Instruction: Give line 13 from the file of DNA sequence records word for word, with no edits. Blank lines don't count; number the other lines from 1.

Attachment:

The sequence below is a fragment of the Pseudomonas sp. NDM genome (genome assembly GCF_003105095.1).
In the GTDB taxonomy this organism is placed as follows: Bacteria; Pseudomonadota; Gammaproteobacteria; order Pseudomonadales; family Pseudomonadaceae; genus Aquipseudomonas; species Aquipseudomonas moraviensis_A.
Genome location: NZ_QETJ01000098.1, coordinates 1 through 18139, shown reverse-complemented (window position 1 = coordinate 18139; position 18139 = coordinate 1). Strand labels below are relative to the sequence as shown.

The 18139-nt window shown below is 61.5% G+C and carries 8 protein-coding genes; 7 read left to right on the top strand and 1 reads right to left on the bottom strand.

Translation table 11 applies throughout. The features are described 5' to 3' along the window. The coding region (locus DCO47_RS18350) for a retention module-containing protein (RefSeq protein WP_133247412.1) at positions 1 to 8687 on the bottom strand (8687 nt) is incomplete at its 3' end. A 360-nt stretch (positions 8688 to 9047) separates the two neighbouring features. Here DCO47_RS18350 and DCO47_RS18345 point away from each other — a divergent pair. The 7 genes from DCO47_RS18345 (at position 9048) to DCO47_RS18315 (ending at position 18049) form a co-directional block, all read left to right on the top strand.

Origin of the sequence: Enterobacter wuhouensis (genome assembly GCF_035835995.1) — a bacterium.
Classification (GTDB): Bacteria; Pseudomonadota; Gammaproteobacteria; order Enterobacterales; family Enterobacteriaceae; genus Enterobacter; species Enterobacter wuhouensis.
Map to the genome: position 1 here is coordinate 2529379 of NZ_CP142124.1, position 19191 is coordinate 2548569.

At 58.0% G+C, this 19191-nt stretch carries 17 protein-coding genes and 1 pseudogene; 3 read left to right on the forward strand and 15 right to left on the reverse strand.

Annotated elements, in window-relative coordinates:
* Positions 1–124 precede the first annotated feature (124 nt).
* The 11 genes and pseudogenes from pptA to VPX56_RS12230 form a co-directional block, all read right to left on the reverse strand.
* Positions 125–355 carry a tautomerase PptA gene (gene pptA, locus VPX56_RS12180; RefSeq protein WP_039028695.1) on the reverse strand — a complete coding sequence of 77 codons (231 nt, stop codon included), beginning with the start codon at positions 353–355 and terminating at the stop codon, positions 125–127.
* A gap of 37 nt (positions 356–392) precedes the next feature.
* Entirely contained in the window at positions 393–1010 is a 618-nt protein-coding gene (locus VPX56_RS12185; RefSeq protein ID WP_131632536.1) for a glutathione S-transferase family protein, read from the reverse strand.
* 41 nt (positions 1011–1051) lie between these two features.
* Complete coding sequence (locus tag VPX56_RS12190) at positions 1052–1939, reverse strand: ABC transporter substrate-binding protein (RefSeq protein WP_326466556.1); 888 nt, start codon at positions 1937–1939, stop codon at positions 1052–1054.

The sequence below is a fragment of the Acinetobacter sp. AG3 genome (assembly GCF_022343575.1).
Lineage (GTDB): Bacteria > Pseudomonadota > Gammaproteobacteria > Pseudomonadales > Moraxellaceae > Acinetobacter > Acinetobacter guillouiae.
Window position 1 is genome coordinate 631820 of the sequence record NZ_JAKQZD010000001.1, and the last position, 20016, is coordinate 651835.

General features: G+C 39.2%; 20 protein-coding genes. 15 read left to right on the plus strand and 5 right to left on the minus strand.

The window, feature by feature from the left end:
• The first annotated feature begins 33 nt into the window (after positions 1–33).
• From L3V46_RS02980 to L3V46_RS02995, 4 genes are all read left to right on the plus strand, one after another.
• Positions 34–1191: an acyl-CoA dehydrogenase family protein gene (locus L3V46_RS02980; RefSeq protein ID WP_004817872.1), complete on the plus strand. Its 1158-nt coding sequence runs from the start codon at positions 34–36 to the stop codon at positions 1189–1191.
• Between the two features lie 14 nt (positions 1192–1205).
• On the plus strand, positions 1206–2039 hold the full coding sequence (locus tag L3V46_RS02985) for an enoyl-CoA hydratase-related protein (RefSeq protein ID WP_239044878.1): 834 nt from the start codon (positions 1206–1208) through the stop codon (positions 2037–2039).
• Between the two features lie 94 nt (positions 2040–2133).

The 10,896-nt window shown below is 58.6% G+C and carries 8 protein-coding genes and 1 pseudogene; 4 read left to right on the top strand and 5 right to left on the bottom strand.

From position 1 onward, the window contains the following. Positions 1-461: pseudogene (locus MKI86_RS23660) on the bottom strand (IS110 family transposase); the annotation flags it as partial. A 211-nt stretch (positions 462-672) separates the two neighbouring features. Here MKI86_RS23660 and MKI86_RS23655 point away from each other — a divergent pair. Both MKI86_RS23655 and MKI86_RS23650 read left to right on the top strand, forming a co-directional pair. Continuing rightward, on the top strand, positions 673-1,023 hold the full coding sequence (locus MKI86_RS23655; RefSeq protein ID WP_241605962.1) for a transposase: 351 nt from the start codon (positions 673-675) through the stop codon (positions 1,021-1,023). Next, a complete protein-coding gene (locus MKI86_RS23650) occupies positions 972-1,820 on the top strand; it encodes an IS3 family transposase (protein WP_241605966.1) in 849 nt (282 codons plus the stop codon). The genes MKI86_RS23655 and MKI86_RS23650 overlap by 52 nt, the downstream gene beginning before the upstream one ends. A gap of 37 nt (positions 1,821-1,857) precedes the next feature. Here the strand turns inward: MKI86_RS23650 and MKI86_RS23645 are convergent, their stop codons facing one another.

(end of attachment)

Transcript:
* Positions 125–355 carry a tautomerase PptA gene (gene pptA, locus VPX56_RS12180; RefSeq protein WP_039028695.1) on the reverse strand — a complete coding sequence of 77 codons (231 nt, stop codon included), beginning with the start codon at positions 353–355 and terminating at the stop codon, positions 125–127.